Pakana woman Lola Greeno takes out Macfarlane Prize


Lola Greeno, a Pakana woman, has been awarded the $50,000 2023 Don Macfarlane Prize at Craft in the CBD.

Born and raised on Truwana/Cape Barren Island, Ms Greeno creates traditional Tasmanian Aboriginal shell necklaces made from shells found on the shores and shallows of Truwana. Ms Greeno has traced the specific technique she uses back six generations in her family, and now teaches the “centuries-old” practice to her granddaughters and communities through workshops.

The stunning, iridescent adornments are made using a process “the old women called stringing,” Ms Greeno told CBD News. The artist collects shells from spring to the end of autumn, and “strings” during the winter.

For Ms Greeno, the process of collecting shells is deeply meditative. “The collecting part is very therapeutic. I’ve lost my mother and I’ve lost my mother-in-law. We used to go to the beach, and we would tell one another stories while we were there,” Ms Greeno said.


Just to walk along the white gravelly beach and pick up what we call ‘little black crows,’ that’s very therapeutic in itself.


The Don Mcfarlane Prize is an initiative of the Macfarlane Fund, a $50,000 no-strings-attached cash prize awarded to a senior Australian artist for their “unwavering practice, ongoing cultural contribution and leadership in the Australian visual arts sector.”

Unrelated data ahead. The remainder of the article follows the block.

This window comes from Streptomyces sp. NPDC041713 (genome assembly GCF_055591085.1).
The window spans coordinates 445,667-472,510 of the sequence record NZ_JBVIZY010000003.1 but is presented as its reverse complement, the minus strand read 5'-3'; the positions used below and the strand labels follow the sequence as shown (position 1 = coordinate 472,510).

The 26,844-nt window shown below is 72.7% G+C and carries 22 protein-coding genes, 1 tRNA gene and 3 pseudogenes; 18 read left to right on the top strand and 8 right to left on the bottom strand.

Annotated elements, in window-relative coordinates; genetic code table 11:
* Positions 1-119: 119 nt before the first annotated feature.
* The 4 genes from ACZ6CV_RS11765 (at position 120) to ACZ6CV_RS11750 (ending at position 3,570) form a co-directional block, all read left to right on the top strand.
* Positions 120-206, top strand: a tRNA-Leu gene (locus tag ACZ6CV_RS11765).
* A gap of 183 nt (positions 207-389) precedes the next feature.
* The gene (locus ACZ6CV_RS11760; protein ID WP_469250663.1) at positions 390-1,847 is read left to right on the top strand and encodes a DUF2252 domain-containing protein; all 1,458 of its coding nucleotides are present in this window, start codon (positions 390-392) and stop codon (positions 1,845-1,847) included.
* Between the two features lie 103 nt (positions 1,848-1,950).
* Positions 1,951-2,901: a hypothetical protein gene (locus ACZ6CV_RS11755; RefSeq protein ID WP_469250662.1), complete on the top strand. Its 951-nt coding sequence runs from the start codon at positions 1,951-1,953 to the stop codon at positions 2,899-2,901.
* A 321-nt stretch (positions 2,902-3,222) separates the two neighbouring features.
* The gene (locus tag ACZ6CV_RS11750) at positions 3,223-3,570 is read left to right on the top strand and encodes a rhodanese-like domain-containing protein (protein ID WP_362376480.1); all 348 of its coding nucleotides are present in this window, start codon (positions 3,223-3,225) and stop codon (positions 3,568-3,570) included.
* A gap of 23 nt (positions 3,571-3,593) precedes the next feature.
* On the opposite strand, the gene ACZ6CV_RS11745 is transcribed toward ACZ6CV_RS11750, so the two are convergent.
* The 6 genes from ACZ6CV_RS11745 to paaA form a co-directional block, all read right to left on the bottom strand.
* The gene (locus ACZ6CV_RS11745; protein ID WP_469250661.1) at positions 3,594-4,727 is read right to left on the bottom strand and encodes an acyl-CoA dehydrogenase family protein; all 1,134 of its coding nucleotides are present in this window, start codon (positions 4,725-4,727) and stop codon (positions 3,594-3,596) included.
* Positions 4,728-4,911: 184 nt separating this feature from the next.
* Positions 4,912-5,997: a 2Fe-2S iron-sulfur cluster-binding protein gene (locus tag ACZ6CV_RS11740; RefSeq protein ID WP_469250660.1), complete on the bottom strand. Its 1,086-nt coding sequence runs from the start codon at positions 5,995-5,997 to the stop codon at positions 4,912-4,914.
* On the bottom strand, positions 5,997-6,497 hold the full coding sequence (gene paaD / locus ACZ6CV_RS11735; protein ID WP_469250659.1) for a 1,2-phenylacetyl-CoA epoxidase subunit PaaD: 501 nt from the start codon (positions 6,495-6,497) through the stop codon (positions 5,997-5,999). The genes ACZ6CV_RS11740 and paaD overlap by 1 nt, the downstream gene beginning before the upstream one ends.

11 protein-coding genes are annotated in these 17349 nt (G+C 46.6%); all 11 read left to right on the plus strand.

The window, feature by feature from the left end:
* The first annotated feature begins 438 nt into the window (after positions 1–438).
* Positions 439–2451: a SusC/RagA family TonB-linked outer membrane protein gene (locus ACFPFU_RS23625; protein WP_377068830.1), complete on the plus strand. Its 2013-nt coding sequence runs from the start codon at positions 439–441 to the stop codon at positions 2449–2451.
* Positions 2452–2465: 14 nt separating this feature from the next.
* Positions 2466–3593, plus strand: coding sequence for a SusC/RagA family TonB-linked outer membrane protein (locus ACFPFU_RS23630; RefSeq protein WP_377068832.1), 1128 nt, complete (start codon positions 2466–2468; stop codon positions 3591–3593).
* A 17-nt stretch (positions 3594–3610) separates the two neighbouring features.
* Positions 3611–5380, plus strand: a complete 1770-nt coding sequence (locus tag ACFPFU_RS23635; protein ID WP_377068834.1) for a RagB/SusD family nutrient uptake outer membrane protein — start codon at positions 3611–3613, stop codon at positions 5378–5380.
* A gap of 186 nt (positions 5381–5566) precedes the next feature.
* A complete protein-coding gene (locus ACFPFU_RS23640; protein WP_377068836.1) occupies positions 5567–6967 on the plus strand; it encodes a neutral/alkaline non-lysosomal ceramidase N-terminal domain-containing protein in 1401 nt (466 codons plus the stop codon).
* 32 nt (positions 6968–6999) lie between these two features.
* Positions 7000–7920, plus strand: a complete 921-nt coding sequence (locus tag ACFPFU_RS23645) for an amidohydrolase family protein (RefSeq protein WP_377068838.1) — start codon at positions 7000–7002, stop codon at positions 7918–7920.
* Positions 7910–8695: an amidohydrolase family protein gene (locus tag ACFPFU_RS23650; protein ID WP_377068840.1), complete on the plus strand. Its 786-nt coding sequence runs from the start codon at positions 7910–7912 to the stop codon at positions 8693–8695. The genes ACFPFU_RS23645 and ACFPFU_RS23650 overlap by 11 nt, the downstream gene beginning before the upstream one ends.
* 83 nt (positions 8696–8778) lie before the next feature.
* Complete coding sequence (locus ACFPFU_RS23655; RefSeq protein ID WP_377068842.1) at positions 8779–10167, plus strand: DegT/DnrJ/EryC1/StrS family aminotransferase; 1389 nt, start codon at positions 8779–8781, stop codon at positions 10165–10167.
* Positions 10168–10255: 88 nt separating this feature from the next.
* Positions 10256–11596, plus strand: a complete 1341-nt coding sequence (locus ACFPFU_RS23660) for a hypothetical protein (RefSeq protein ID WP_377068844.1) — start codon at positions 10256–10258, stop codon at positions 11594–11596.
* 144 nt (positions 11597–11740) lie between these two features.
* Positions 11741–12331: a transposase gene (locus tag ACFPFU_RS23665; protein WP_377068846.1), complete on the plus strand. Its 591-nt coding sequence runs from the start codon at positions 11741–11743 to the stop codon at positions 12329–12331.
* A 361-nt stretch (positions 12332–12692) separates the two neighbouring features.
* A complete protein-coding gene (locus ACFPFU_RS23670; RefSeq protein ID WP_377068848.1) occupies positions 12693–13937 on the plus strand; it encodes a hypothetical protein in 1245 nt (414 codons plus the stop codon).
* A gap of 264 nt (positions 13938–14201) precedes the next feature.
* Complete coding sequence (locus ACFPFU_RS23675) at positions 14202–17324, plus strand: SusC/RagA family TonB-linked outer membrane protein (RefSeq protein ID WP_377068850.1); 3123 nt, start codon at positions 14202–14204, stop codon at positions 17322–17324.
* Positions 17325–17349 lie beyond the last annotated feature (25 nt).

The committee who awarded Ms Greeno the prize noted that, “Lola’s work is embedded in community and teaching and builds upon historical tradition, yet it uniquely her own, displaying a mastery of skill and visual language that is instantly recognisable.”

Ms Greeno appreciated that the prize will give her “the flexibility and freedom to continue to make work, and to run workshops as it is so important for me to pass on knowledge to future generations.”

Melissa Macfarlane said that the prize was a “lifetime achievement award.”

The committee also praised Ms Greeno’s work as an exercise in sustainability. When collecting shells Ms Greeno — who is also an Aboriginal advisor for “Sea Country”, which trains rangers through the Tasmanian Aboriginal Centre — has certainly seen the effects of the climate crisis, describing the impact she has seen firsthand as “awfully destructive”.

Although a master of her craft, Ms Greeno only started stringing in her fifties. In her earlier years as an artist, Ms Greeno told CBD News that “I wasn’t ready to share the information at the time, and I didn’t think I needed to. I thought no, that belongs to my heart.”

“But having gone through and looked and listened to other artists, I thought no, no, it’s important to share your story as much as you can.” •

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